identity being allowed (and thus bring rfc4474bis into parity with
PASSporT on this). Like I said, generally speaking personal communication
are from like one person.

>= Section 8.3 =
>"This will be the case, for
>      example, for nationally-specific service numbers (e.g. 911, 112);
>      however, the routing procedures associated with those numbers will
>      likely make sure that the verification service understands the
>      context of their use."
>I don't understand what is meant by the text after the semi-colon. Is the
>point that the lack of canonicalization is ok because a verifier that is
>asked to verify 112 will be designed to know that 112 is special?

It means that routing procedures for service numbers are very unusual, and
that the meaning of a service number is much more specific to its context
than is an E.164 number. The process of successfully routing to 911
necessarily involves the hops (and any STIR intermediaries) being in a
context where 911 will be understood. I can try to find a more helpful
wording for that.

>"If not, implementations SHOULD convert the number into E.164 format,
>      adding a country code if necessary; this may involve transforming
>      the number from a dial string (see [RFC3966]), removing any
>      national or international dialing prefixes or performing similar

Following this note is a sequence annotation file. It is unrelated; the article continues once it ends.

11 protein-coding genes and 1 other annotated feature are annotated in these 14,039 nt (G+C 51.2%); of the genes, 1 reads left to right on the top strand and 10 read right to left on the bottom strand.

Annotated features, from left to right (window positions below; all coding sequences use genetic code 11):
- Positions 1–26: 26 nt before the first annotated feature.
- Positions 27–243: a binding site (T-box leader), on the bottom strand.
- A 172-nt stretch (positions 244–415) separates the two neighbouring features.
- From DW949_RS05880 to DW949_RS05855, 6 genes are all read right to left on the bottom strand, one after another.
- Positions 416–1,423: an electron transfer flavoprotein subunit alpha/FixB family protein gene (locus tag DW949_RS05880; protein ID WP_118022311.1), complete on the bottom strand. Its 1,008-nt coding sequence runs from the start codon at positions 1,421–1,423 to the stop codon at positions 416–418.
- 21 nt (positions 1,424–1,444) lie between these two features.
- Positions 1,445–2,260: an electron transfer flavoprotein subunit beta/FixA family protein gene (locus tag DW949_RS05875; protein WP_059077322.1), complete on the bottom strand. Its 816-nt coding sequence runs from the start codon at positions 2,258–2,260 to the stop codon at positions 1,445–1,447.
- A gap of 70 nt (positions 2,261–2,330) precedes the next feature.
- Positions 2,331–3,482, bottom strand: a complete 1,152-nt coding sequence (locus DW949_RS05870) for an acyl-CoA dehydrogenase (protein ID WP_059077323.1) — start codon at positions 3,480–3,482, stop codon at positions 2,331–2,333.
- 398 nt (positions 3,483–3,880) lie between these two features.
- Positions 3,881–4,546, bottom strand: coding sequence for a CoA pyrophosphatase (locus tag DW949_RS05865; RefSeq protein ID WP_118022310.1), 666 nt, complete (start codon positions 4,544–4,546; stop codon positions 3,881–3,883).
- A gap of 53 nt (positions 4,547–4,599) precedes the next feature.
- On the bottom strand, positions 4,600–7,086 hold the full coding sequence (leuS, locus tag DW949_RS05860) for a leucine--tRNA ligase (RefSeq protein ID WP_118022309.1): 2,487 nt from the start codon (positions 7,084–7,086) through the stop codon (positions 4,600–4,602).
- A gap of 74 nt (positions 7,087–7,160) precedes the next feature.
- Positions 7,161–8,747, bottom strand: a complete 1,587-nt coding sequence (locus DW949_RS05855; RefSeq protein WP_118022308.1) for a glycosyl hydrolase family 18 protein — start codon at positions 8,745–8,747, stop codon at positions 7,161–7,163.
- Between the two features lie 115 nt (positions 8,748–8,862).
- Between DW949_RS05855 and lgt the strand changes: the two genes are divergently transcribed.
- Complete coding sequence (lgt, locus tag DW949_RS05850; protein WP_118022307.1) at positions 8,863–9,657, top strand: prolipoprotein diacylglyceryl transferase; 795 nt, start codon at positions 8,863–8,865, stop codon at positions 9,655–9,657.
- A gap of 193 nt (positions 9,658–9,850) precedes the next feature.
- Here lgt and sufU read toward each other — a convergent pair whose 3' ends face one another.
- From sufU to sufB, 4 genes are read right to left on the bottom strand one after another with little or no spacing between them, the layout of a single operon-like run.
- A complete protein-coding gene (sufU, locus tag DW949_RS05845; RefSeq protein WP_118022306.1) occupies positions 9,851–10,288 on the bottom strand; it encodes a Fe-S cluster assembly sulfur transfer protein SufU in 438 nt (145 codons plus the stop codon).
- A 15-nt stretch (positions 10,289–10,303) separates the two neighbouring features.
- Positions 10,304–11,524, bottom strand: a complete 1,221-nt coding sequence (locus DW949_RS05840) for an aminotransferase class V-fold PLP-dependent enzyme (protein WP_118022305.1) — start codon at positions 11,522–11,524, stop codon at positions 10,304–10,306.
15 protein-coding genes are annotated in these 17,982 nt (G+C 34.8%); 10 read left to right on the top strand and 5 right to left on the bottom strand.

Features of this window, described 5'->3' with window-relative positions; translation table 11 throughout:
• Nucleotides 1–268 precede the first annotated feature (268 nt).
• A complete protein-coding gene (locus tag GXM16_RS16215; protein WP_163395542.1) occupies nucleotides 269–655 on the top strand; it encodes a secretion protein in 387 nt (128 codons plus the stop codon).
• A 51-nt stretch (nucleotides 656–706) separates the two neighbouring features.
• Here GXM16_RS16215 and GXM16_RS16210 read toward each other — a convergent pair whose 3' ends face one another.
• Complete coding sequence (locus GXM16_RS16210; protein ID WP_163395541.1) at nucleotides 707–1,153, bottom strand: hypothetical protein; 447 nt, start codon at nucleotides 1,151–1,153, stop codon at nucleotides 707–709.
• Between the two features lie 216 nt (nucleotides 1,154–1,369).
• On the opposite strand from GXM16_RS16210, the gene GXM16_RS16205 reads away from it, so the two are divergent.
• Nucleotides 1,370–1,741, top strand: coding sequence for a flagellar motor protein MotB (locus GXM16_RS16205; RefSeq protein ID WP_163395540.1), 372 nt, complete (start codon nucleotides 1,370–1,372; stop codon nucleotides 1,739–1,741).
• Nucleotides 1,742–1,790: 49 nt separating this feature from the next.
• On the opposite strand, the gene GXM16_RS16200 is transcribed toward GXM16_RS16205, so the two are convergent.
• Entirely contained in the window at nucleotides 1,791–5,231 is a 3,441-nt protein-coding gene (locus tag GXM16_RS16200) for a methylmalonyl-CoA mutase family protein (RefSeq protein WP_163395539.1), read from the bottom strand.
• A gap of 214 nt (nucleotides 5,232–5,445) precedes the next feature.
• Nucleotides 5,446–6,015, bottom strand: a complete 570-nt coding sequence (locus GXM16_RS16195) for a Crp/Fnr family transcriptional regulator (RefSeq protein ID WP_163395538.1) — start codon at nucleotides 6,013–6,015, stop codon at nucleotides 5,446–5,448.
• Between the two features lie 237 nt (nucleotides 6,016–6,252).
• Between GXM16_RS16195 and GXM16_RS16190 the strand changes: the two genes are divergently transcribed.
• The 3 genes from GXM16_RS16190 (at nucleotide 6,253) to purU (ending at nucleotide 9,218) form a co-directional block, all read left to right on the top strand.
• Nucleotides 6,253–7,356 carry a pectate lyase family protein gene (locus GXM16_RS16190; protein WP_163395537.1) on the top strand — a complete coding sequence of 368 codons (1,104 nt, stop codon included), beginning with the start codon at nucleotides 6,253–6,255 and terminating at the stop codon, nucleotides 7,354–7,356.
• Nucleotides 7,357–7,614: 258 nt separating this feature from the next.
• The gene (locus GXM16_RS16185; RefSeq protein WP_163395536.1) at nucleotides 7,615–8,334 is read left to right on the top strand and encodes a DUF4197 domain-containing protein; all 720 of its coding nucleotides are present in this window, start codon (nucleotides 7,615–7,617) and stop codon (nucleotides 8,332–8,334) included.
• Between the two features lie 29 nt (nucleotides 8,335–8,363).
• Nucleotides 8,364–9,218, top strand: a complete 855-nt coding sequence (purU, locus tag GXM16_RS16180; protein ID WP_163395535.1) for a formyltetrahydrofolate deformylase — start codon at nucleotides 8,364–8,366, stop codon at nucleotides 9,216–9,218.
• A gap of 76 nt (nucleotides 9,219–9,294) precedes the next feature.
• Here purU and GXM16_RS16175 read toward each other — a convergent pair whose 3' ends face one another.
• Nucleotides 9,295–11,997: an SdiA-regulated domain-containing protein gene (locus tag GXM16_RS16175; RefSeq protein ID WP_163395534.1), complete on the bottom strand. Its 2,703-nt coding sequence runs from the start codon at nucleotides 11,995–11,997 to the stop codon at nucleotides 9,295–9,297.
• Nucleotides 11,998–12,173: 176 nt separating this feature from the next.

>      procedures.  ...
>      Other transformations during canonicalization MAY be made in
>      accordance with specific policies used within a local domain."
>Aren't all of the "other transformations" subsumed under the umbrella of
>converting to E.164 format? I find it confusing to see these discussed as
>two separate requirements. I think it's fine to point out that some
>domains will need to take their own unique steps to eventually get their
>numbers into E.164 format, but that doesn't imply that there is one set
>of transformations that SHOULD happen and another set of transformations
>that MAY happen, right?

No, I think you're right. It is all effectively one set of transformations
that we are RECOMMENDing: we can anticipate what some members of the set
are, but not others. I'll reword accordingly.

>= Section 13.3 =
>Shouldn't the existing alg parameter have its reference updated to point
>to this document?

Sure, good point.

Will fix the nits. Just one to comment on:

>= Section 6.2.1 =
>I think it would help to provide a little bit of rationale for this
>recommendation: "As a guideline, this specification recommends that only
>if a
>   verifier determines all Identity header fields within a message are
>   invalid should the request be considered to have an invalid identity."

The idea here is that if you don't support a "ppt" or lack some private
credential required to access one Identity header, that doesn't mean you
still can't find another Identity header that you can understand and
validate in the request, and that if you find at least one that looks
valid, you can accept the identity it covers. Maybe it would help to
rephrase this affirmatively that way, rather than describing the rainy day